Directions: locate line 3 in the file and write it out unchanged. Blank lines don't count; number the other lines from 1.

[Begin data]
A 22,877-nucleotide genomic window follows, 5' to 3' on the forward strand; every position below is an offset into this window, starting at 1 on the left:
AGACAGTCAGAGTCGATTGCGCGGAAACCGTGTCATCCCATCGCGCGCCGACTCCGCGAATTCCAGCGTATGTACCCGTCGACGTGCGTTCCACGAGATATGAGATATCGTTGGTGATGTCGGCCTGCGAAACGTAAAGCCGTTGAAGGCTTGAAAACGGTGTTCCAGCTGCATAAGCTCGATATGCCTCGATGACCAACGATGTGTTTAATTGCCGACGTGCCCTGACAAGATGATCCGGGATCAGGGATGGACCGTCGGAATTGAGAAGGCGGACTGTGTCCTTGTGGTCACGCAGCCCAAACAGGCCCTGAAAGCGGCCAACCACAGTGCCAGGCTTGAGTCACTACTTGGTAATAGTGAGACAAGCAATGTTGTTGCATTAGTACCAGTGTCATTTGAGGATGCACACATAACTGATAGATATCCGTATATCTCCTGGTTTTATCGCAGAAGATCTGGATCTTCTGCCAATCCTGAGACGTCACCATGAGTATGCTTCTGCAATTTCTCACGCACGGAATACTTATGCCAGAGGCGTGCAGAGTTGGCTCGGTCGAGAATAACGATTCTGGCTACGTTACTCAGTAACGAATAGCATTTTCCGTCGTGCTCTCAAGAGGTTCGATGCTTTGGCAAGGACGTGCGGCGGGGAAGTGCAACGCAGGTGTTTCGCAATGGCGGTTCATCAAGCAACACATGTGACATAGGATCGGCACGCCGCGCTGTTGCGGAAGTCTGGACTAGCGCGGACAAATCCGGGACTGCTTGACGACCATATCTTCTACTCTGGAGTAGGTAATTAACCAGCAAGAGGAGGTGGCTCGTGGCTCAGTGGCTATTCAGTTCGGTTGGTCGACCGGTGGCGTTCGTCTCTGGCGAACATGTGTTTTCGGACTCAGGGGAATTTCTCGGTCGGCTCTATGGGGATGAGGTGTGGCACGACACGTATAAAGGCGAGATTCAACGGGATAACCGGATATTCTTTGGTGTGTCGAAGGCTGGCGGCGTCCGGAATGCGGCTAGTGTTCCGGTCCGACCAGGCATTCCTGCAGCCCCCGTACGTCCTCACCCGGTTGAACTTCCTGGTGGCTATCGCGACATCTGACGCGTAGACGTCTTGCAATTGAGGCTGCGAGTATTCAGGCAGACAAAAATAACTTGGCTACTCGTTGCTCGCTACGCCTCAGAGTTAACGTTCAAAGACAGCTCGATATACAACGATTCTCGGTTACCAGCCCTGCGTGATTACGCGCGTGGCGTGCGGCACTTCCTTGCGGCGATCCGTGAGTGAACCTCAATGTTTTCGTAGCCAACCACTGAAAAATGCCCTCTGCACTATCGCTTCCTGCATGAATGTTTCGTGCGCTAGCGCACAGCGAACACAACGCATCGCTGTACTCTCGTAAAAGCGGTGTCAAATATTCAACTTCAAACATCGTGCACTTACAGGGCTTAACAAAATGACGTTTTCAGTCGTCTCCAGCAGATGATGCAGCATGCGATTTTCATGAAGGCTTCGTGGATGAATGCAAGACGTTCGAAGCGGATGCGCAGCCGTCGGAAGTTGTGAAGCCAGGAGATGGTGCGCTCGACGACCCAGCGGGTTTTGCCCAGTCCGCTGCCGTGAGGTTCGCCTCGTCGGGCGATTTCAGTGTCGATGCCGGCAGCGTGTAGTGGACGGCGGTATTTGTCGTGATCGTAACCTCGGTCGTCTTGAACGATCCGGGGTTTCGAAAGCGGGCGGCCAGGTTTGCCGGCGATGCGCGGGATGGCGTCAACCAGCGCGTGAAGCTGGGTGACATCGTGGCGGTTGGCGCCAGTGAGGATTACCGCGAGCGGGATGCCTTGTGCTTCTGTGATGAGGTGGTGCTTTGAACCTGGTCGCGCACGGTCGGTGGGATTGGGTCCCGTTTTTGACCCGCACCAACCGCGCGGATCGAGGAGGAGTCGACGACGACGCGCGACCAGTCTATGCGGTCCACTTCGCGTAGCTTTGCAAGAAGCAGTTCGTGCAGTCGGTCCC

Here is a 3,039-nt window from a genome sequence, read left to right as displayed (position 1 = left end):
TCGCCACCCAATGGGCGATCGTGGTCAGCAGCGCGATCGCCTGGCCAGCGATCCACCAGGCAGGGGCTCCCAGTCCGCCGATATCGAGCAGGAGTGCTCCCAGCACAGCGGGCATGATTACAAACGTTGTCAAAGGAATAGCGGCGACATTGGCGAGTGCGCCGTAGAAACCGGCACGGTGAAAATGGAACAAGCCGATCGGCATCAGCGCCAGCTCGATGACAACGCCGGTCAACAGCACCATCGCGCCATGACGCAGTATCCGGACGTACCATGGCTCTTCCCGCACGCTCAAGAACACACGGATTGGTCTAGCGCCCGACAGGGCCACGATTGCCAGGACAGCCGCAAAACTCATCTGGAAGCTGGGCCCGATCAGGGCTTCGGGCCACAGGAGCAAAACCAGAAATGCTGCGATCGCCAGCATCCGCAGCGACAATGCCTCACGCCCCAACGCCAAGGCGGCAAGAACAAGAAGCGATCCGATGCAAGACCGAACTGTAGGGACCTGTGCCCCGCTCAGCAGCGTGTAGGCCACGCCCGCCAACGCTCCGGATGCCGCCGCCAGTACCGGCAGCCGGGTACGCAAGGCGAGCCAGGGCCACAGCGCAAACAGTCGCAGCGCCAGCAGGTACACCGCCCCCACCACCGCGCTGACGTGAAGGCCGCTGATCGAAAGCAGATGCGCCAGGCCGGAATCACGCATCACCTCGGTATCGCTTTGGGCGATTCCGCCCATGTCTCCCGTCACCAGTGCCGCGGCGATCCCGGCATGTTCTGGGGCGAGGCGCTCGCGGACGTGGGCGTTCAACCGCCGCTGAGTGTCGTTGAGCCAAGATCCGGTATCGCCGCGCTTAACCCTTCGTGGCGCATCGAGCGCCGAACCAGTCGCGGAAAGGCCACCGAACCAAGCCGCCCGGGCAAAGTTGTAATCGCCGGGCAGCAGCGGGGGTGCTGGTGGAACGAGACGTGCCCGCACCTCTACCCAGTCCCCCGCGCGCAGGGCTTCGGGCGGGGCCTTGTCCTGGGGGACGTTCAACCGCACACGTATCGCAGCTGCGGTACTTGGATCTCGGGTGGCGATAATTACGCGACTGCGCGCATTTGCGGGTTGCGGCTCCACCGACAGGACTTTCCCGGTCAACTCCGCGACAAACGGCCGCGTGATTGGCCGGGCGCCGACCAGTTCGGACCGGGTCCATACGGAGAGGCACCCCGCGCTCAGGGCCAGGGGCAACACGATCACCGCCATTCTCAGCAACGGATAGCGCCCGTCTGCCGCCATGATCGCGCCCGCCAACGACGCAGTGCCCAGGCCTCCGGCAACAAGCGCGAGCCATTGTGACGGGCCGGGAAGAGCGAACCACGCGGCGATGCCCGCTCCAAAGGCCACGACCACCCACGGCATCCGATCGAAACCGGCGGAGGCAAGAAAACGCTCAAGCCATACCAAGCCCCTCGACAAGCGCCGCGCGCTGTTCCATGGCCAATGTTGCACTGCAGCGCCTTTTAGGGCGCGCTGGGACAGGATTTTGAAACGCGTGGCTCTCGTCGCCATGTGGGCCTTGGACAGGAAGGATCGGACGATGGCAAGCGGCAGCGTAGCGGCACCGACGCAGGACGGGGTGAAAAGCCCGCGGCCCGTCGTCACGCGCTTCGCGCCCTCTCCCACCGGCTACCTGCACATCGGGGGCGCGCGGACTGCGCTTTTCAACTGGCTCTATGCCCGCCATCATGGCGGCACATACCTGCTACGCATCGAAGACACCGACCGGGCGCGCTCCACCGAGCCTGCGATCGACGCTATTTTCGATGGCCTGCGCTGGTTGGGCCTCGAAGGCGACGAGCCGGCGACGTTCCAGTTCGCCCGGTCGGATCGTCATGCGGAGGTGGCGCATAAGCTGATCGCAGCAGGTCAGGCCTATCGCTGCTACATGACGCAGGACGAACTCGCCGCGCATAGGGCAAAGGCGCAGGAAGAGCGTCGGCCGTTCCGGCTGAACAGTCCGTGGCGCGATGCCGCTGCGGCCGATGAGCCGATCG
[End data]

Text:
Here is a 3,039-nt window from a genome sequence, read left to right as displayed (position 1 = left end):